We’re all familiar with real estate jargon: “breathtaking,” “stunning,” “exquisite,” “panoramic views”…. Every utterance gushes with superlatives regardless of the miserable condition in which you eventually find the much-lauded property. Most of us are automatically skeptical about the promises and can only wonder at the writers’ imaginations. Some years ago, a British real estate chain decided to reverse this habitual selling style.
Its representatives began describing properties to reflect reality. They told it like it was! Derision replaced desire in the chain’s advertising lexicon; descriptions of London’s apartments and houses became realistic snapshots:
This dump of a house needs more than love to turn it into something anyone can live in. The hallway is less attractive than the worst you can possibly imagine. The walls are flooded with rising damp, and the floors are hardly visible under their covering of dirt.
The question is: Would you dare to employ this strategy? The real estate chain that did so enjoyed enormous success as a result. Suddenly potential investors began reading the ads. In fact, people were so enthusiastic about the approach they actually looked forward to reading them as entertainment — just because they honestly described the properties. Sales increased, real estate agents felt less stressed because it relieved them of the burden of lying, customers appreciated their time wasn’t wasted by visiting false prospects, and clients had the luxury of receiving truly interested buyers rather than misled customers who’d been lured to a property that had nothing to do with their investment criteria.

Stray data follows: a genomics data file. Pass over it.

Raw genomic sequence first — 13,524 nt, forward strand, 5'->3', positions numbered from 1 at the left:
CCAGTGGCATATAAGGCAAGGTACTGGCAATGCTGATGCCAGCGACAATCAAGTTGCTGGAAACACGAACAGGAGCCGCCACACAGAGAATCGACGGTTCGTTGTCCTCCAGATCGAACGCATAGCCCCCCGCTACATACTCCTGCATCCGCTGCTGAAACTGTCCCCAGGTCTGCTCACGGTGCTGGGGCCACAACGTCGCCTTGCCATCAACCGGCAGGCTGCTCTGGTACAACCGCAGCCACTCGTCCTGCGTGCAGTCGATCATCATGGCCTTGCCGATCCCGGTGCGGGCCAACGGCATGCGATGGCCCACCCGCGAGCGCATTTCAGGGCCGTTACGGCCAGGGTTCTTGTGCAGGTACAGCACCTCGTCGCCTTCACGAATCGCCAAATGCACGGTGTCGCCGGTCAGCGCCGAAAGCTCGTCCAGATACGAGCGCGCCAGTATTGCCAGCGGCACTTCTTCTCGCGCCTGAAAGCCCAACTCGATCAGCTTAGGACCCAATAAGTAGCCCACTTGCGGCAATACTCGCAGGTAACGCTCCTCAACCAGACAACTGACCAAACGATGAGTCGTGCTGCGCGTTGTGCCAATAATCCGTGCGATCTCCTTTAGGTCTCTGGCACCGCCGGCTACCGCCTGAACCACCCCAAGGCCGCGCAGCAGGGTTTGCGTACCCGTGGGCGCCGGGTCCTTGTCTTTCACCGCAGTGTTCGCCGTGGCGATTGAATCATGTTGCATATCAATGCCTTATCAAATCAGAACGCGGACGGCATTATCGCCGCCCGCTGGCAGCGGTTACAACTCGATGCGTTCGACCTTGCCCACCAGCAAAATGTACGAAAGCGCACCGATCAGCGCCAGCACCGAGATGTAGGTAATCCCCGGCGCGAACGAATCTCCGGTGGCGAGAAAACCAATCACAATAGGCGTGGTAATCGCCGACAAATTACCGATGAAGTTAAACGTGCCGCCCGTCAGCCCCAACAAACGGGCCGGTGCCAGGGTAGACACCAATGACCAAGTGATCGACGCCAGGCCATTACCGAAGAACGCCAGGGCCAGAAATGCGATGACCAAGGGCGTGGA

Now, I receive hundreds of pieces of spam a day. Most of their headlines are utter lies that simply aim to attract my attention. Every time I’m lied to, my estimation of the sender is diminished. Yet an increasing amount of spam, and certainly the great majority of it, resorts to this unproductive falsity!
No brand I can think of has failed by being honest. I’m not asking you to down-sell your proposition, but to simply be honest. Tell it like it is, and add a twist of humor when relevant and required. I’d offer you an online example, but I’ve yet to encounter a model of simple truth in most online brand building.
The fundamental fact is honesty builds trust, and this applies in online brand communications as much as in every other sphere of branding. Credibility is the reward of realism and recognition that things may not be unrealistically perfect. Tell your customers if the battery time on your cell phone is two hours; don’t pretend it’s three. Tell them if delivery time is 14 days; don’t falsely promise 10. If you promise to get back to customers with more information within 24 hours, do it. If you can’t, make a promise you can keep. I’d rather lower customers’ expectations and surprise them with more than they expected than disappoint them with less than I promised — and make them an enemy of my brand for life.
The Internet seems to have become a forum for lies. To differentiate your brand from the rest of online content, stick to the truth. Honestly, I promise you, you won’t regret it.
Don’t miss ClickZ’s Weblog Business Strategies in Boston, June 9-10.
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